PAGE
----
Swift is not the only artist at fault for these tactics, since musicians like Billie Eilish and Olivia Rodrigo have used the same strategies as Swift to mass-produce “exclusive” versions of their records in different colors, designs or with bonus songs. While artists may sell extra vinyls for profit, the main reason is likely to see their album’s popularity rise in the charts. Fans can benefit from collecting multiple versions of the vinyl in the same way a baseball fan can collect baseball cards of their favorite players. That said, these duplicate purchases are inherently wasteful, excessive and leave countless unnecessary vinyls sitting on a shelf on display.

According to Forbes, the production of one vinyl album produces 0.5 kg of carbon dioxide, and that’s not even including the environmental costs of packaging and transportation. This is about the same amount of carbon dioxide produced when driving a car one mile. When consumers are purchasing two or more copies of the same album, these greenhouse gas emissions can add up quickly. Artists’ vinyl variant offerings to obtain higher chart positions, as well as fans’ rabid purchasing of multiple copies of the same album, are both unacceptable and detrimental to the environment.

No matter the reason for the vinyl phenomena, its omnipresence in contemporary music consumption is problematic. The music industry is not generally brought up in discussions about environmental sustainability, but it is time that there be greater accountability for record labels and A-list stars about their direct impact. While listening to a song does not directly emit thousands of tons of carbon dioxide, chances are that most of the nearly 50 million vinyls that were sold in 2023 will eventually end up in landfills.

[Related: Running on bike power, Coastalong 2024 brings music and sustainability to UCLA]

In addition to the environmental effect, it is important to consider which consumers are being targeted by this new vinyl fad. DJ Magazine ran a study that found 59% of 18 to 24 year olds bought vinyls in 2023 while 45% or less of every other generation participated in the market. The youngest generation of adults is more susceptible to these “trendy” shopping patterns, but they also are the least financially prepared to do so. According to Other Record Labels, the average vinyl costs at least $20, which can alternatively be used to purchase almost two months worth of music streaming services. When the national minimum wage is less than $8, artists should not be coaxing their youngest fans to spend unnecessary money on multiple copies of their albums.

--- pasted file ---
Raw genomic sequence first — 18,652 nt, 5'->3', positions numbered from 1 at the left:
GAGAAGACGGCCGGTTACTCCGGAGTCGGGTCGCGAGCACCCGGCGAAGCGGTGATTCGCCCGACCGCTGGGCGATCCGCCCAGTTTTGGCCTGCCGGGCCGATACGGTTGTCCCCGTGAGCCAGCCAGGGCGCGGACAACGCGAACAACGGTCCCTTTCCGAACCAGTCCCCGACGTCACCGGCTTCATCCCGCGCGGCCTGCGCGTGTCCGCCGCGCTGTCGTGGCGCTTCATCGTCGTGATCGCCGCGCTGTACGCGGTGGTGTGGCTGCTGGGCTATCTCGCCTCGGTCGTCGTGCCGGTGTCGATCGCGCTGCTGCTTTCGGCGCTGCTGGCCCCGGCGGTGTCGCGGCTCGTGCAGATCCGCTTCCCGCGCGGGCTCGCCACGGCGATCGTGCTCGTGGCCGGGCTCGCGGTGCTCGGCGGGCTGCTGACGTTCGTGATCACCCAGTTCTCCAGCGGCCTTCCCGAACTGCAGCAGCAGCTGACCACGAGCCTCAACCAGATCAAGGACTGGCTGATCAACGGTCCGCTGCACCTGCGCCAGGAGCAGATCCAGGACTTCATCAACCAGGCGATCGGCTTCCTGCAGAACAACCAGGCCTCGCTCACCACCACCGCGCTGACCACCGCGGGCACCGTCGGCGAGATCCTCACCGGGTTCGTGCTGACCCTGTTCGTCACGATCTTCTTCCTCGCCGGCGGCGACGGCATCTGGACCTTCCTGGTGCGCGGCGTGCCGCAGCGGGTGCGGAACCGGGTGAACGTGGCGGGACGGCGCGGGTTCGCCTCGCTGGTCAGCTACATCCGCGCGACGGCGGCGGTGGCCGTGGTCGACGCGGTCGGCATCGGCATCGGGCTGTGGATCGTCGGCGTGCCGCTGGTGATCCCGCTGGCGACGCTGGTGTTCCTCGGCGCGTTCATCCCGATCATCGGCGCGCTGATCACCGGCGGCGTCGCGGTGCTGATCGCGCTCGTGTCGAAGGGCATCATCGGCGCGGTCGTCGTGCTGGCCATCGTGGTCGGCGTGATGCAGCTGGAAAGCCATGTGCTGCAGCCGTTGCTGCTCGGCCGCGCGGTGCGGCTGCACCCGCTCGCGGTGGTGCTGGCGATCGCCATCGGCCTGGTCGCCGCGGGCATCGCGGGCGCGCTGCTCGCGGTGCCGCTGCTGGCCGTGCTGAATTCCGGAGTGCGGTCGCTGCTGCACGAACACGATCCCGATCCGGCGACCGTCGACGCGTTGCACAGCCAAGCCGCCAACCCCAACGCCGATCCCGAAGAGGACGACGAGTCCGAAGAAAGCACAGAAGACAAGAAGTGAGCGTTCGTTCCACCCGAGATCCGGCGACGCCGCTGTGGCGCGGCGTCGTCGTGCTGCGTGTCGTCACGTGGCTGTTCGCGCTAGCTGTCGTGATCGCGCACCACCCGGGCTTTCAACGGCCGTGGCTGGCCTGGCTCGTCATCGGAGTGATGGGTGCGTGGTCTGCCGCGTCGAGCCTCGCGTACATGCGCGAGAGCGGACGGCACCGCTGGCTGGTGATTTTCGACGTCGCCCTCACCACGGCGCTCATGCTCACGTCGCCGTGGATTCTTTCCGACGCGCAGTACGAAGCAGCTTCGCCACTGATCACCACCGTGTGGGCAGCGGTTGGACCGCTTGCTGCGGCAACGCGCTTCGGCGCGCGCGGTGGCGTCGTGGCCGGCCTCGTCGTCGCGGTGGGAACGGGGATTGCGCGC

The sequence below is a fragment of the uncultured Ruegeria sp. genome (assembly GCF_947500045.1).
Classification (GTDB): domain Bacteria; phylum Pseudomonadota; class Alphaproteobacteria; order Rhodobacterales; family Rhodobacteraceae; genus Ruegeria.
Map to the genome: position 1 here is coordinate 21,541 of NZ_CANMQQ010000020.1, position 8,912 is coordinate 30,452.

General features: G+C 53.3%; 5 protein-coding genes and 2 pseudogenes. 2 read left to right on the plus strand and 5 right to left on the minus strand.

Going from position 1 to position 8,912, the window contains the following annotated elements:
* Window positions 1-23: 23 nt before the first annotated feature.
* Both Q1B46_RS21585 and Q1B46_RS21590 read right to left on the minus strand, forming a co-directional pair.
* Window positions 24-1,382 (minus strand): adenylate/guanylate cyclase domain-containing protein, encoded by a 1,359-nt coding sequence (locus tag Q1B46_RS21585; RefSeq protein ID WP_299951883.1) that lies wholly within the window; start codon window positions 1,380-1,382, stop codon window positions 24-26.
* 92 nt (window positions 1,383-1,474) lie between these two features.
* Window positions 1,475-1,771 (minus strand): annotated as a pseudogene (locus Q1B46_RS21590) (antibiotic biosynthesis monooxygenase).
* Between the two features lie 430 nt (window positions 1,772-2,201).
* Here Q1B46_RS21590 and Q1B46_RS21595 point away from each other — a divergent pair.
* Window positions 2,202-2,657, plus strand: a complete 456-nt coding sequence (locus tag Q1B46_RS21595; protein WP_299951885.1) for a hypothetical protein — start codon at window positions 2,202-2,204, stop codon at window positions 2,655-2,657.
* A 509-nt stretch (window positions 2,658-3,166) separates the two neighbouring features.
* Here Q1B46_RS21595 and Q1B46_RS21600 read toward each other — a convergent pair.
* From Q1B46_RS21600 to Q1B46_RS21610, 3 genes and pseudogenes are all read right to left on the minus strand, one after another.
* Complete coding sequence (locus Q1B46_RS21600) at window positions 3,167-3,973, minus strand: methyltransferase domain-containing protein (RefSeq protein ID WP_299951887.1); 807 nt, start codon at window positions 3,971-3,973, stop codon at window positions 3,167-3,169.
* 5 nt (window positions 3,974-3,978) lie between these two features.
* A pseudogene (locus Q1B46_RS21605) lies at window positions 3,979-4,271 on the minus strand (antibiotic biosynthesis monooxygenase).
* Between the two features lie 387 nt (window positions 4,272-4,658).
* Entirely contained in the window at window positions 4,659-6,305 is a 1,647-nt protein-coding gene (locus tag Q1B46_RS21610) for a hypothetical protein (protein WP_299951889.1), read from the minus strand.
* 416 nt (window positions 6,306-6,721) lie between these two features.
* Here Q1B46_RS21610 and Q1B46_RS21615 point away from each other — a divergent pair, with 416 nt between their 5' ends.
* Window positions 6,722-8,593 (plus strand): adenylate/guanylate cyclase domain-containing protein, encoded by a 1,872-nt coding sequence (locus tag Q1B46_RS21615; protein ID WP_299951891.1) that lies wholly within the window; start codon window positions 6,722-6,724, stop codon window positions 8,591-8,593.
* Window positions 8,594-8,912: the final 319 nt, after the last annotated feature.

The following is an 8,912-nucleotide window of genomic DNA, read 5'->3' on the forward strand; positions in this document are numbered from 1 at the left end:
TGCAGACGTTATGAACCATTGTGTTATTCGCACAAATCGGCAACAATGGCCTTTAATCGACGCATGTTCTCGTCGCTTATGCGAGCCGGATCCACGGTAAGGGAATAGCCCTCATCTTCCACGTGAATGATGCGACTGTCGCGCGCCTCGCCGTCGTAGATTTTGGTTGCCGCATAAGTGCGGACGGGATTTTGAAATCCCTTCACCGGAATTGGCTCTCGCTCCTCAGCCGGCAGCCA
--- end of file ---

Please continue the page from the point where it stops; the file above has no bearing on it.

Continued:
Of course, not everything about vinyls needs to be criticized. Independent record stores have benefitted from the vinyl revival, offering a unique environment for music enthusiasts to interact and support small businesses in the process. But when only about 41% of all vinyl sales come from these indie record stores, and the rest come from large distributors such as Amazon and Target or directly from an artist’s website, it is clear that the overwhelming consumerist culture surrounding vinyl needs a dramatic change. Even the sentimentality of putting on an old favorite record does not validate some fans’ erroneous belief that having multiple copies of one album is necessary.

When the environment needs help more than ever, one copy of your favorite record will be more than enough.

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Katy Nicholas